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‘Zoning’ in the Ocean
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The Connecticut and New York Sea Grant offices are holding a workshop tomorrow at University of Connecticut to discuss the best way to plan for multiple uses of Long Island Sound, such as energy projects, fishing and swimming.

In recent years there have been some fiery debates over what activities should be allowed in the Sound. Perhaps the most controversial proposals were a liquefied natural gas facility known as Broadwater and a natural gas pipeline called Islander East, that would have tunneled under the seabed. Environmentalists, boaters and some fishermen fought against these projects. Neither were built. In other states, such as Rhode Island and Massachusetts, there have been similar conflicts over wind farms.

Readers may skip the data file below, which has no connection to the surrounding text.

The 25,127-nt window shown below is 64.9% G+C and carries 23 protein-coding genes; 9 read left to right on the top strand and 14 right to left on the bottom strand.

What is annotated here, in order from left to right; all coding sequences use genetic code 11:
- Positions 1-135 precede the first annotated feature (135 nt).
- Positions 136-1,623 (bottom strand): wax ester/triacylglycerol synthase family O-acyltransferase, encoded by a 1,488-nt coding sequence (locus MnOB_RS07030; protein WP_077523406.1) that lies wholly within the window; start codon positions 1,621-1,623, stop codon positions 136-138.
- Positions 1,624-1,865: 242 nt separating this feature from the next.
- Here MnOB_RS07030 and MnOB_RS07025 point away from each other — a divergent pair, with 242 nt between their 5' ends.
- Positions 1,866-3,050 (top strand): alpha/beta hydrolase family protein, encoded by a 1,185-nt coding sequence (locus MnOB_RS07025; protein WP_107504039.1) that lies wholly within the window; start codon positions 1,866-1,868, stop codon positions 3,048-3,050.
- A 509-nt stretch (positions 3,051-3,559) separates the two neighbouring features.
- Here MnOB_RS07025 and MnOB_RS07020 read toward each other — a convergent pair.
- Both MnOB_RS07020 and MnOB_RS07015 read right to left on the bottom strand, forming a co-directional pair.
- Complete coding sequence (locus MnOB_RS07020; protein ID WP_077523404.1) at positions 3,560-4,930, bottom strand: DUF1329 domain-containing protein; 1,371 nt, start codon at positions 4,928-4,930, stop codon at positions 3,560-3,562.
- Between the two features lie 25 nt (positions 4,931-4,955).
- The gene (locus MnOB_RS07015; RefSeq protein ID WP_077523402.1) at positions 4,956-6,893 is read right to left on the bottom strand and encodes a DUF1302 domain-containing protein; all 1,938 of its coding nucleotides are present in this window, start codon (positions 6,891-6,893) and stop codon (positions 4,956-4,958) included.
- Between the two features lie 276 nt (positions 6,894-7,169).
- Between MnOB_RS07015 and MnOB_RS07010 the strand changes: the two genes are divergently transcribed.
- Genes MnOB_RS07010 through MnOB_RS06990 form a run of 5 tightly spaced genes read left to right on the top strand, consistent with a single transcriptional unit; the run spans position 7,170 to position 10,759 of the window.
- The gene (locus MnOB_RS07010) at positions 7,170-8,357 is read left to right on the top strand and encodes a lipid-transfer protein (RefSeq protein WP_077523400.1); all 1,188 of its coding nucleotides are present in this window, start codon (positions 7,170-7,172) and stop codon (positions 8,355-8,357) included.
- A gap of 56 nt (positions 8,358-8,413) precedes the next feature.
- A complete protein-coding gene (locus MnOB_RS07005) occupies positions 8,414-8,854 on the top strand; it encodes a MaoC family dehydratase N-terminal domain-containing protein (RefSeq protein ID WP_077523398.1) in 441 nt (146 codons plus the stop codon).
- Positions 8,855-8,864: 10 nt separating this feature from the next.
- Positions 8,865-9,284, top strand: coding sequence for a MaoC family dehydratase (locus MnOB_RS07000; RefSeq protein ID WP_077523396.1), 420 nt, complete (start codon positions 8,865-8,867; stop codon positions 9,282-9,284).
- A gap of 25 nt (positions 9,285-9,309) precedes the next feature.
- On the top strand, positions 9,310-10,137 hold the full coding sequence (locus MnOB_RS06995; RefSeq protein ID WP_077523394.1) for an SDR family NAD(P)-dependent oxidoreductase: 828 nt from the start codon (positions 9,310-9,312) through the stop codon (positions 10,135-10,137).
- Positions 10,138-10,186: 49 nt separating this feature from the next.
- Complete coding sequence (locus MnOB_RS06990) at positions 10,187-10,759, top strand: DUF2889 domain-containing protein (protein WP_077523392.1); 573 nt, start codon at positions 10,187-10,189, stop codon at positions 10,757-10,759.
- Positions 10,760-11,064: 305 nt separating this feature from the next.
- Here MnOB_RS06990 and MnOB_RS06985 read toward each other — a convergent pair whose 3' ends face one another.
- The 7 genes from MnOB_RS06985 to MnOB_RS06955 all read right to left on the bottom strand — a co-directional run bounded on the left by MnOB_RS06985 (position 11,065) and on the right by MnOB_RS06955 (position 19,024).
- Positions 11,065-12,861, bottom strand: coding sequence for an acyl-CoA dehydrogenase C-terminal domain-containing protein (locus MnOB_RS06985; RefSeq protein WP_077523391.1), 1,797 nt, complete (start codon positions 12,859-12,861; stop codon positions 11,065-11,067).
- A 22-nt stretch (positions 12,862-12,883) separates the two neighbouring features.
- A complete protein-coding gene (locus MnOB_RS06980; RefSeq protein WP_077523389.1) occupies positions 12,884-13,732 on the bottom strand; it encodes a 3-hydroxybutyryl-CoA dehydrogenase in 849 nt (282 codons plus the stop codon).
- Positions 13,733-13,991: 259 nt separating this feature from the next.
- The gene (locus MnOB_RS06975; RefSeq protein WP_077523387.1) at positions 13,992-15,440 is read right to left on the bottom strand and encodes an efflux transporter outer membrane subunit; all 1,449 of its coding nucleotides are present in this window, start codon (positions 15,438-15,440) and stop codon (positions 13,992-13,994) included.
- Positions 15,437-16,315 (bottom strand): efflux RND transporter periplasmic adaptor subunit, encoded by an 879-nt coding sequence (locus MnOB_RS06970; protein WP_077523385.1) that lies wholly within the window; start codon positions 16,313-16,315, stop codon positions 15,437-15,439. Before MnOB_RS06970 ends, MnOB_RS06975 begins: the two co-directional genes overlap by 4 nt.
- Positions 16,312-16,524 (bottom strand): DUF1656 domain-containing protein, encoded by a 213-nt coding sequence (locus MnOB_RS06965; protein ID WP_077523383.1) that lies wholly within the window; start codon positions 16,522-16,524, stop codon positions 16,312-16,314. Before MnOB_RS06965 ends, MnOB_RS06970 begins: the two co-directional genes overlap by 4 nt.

Now a group of government agencies are convening a meeting to discuss a new concept known as “marine spatial planning”.The long-term goal is to take an inventory of the locations of all the activities that take place in the Sound and when they occur. And to follow that up by coordinating the decisions made by different agencies that govern these activities. Sylvain DeGuise of Connecticut Sea Grant says Long Island Sound is complicated because both New York and Connecticut are involved.

“Each state has their own rules and regulations and laws, but there’s not necessarily a coordination between rules, regulations and laws that would allow a unified approach to allocating activities in space and in time.”

Besides Seagrant, environmental agencies, lobster fishermen and environmental groups are expected to attend the workshop.

For WNPR, I'm Nancy Cohen.